The Brag #741

Page 71

albums

The Defender BY CHRIS NEILL Each month, a BRAG writer comes out swinging for a pop culture oddity they feel has been hard done by. This time around, Chris Neill makes the case for the woefully underrated, Lovecraft-inspired Event Horizon.

“IF YOU’RE THE KIND OF PERSON WHO CHECKS ROTTEN TOMATOES BEFORE WATCHING A MOVIE (WHAT IS WRONG WITH YOU?), IGNORE EVENT HORIZON’S 26 PER CENT SCORE.”

W

hat if The Shining and Hellraiser, but in space?

“Records don’t have to be thesis statements; sometimes, they can draw a wonky line instead of a straight one.” songwriting of Liz Hughes, the production chops of Ryan K. Brennan, and the meaty bass stylings of original member Tom Stephens, the record sounds like a thousand things at once. ‘Fuckin ‘n’ Rollin’ stands out as the most focused track of the lot, but there are deeper, stranger pleasures on the record; ‘Bad Timing’ is a weighty, rollicking thing, perfectly offset by Jacklin’s melodic delivery, and ‘Gap Year’ boasts one of the catchiest choruses of the year so far. Don’t miss it. Finally to Lithium Zion, the new record from Melbourne punks Deaf Wish.

Taking a similarly pluralistic view, the band churn through voices, styles, and tones; the deliciously straightforward ‘Easy’ melts into ‘FFS’, one of the most aggressively watertight singles the band have ever released. And even ‘Birthday’, arguably the strangest track on the album, has an efficiency of form; it builds to a climax so pointed you could sharpen knives with it. There’s not a note out of place; not a lyric wasted. It’s like a bullet that comes straight out the other side; a wound so clean it takes a little while before it starts to bleed.

That’s more or less the plot of Paul W. S. Anderson’s Event Horizon. A rescue team, led by Captain Miller (Laurence Fishburne), is tasked with making contact with the Event Horizon, a space ship that has suddenly re-appeared over Neptune after vanishing seven years ago. With them is Dr. Weir (Sam Neill), the guy responsible for designing the gravity drive, an experimental engine that lets the Horizon travel huge distances by creating a black hole to fold space. Things go awry when the crew realizes that the Horizon has jumped to and returned from a dimension that may or may not be actual Hell. Haunted house hijinks ensure; the crew begins to suffer paranoid hallucinations, one of them jumps into an airlock sans spacesuit, while another tears out their own eyes.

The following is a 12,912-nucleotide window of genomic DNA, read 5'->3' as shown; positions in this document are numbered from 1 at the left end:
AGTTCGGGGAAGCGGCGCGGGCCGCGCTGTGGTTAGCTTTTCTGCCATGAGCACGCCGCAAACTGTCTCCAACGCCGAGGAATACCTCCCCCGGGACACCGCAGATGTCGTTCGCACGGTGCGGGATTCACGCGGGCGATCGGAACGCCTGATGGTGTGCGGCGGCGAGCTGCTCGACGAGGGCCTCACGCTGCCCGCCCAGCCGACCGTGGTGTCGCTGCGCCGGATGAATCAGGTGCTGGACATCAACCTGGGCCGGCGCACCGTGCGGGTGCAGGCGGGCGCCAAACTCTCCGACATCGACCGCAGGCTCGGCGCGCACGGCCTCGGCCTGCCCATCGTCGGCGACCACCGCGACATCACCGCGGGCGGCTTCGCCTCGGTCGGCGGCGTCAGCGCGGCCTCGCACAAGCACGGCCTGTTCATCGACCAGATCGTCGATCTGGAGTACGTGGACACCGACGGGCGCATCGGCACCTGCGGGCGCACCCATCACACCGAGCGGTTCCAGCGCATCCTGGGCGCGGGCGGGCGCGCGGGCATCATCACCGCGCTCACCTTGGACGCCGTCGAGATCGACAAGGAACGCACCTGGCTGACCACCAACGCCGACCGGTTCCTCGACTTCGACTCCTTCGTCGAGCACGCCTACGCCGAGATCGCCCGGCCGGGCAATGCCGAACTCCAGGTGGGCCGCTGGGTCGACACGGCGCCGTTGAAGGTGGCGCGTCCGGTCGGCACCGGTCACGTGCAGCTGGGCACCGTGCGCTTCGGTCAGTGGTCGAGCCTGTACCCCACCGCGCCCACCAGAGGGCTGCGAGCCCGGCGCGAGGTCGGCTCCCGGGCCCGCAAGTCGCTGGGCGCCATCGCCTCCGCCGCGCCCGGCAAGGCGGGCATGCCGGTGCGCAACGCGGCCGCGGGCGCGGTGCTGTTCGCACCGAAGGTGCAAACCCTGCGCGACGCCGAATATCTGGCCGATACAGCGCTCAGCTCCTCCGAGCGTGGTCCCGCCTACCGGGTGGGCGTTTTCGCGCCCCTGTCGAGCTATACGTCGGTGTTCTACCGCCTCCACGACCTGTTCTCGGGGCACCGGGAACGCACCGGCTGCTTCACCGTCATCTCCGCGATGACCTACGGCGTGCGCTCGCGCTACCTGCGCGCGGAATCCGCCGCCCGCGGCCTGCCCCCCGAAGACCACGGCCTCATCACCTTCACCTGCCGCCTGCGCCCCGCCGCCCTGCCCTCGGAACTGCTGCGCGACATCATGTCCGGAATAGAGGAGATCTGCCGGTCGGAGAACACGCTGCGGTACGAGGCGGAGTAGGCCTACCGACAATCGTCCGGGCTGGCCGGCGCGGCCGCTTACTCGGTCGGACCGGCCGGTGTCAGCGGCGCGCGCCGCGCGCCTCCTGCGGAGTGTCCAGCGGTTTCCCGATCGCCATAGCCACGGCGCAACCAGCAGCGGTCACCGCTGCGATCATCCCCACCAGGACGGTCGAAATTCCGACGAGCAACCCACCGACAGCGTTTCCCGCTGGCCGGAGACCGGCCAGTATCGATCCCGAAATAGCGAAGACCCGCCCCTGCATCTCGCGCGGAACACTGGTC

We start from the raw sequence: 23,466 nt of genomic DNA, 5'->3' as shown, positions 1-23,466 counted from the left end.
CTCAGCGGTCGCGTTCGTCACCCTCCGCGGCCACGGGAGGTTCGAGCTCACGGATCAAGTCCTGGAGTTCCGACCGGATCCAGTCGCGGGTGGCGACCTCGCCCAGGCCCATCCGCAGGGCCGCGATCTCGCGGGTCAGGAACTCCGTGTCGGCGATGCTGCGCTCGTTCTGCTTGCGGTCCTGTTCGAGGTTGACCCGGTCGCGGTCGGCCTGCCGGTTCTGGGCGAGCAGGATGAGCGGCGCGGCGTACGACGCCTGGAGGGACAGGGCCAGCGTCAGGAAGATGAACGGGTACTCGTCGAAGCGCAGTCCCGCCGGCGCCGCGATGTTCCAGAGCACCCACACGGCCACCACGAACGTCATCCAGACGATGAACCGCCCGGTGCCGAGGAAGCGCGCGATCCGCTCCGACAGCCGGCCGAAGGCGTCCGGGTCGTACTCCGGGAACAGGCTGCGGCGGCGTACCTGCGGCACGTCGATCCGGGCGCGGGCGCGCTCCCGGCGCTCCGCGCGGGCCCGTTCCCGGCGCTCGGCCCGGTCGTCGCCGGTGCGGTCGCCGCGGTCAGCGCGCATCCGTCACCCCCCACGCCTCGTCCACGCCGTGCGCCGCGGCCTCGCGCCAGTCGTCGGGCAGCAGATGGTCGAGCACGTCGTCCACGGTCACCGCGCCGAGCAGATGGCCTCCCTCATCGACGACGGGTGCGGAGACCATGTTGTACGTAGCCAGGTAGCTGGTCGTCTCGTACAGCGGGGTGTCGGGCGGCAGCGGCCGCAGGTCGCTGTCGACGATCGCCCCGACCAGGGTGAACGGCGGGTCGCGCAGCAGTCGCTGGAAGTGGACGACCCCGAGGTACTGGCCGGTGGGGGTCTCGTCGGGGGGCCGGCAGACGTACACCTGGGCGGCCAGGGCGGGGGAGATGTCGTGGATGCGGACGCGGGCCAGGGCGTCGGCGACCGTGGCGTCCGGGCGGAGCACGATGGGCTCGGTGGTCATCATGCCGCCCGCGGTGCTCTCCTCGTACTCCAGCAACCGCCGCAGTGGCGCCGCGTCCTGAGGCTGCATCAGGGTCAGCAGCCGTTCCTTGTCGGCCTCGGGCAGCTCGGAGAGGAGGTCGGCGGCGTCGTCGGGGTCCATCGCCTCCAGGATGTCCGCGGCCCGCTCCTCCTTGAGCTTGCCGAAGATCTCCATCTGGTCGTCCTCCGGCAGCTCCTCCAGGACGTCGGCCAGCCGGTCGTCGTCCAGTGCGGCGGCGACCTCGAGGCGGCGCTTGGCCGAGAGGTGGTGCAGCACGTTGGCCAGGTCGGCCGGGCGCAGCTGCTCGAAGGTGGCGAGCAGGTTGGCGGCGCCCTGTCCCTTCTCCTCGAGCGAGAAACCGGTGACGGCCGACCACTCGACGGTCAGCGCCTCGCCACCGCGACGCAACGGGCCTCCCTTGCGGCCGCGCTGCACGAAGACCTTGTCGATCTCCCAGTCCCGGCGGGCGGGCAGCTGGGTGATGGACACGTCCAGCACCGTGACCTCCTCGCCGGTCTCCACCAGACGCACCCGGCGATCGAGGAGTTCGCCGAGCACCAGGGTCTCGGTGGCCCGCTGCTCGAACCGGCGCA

Where Event Horizon really shines is its production design and cinematography. Released in 1997, it’s just on the cusp of that early 2000s period where every studio horror film was bogged down with clunky, over-the-top CGI. All the sets feel lived-in; real places that the characters can actually react with and to. Production designer Joseph Bennett describes the film’s aesthetic as being “techno-medieval”, which explains why the gravity drive room looks like the inside of an iron maiden. Bennett envisioned the eponymous ship to be a gothic cathedral

Little Ugly Girls

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Flop Of The Month: No flops here, friend.

We only get a brief look of what happened to the Horizon’s original crew while in Hell, but those Hieronymus Bosch inspired glimpses are more than enough to scare the shit out of you (if you want to see those effects close-up, track down the behindthe-scenes feature from Fangoria #165). The film’s cinematographer, Adrian Biddle, was also the cinematographer for Aliens, which explains a lot. The Horizon captures the claustrophobic, industrial nightmare of LV-426. You get the feeling that the ship is watching you. The giant corridor that joins the gravity drive to the front of the ship was designed to look like an all-seeing eye, and multiple scenes are shot with a fish-eye lens, which makes it look like the Horizon’s walls are closing in around the crewmembers. A scene set in a neon-green, circuit board clad service duct echoes the ventilation shaft scene from Alien.

“INTERSTELLAR HORROR HAS NEVER LOOKED SO GOOD.”

If Anderson’s name sounds familiar, you might know him better as the director of four of the Resident Evil movies (including the first one). That might be a red flag, but Event Horizon feels like the opposite of those movies. It never comes off as obnoxious, and nothing exists as an excuse to show off ludicrous special effects gore. It’s a genuinely creepy, sci-fi horror mash-up.

Highlight Of The Month:

floating in space (from above it looks like a crucifix, which is a nice touch).

If you’re the kind of person who checks Rotten Tomatoes before watching a movie (what is wrong with you?), ignore its 26% score. Sure, Event Horizon is not flawless; its final third does feel a bit rushed, but chalk that up to the halfhour of footage that was cut for time (and because some of it was way too gory for Paramount’s liking). The most disappointing part of Event Horizon is how Anderson’s talent as a horror director were later squandered. If you want to play the RT game, Event Horizon should sit somewhere in the 60 – 70 per cent range. It’s a solid B-film; underappreciated in its time. Fishburne and Neill give solid performances – particularly the scene where Fishburne’s character explains why he’s such a strict captain – and most of the film’s shortcomings are diminished by Bennett’s incredible production design and Biddle’s cinematography. Interstellar horror has never looked so good.

“THE MOST DISAPPOINTING PART OF EVENT HORIZON IS HOW ANDERSON’S TALENT AS A HORROR DIRECTOR WERE LATER SQUANDERED.” BRAG :: 741 :: 05:09:18 :: 71


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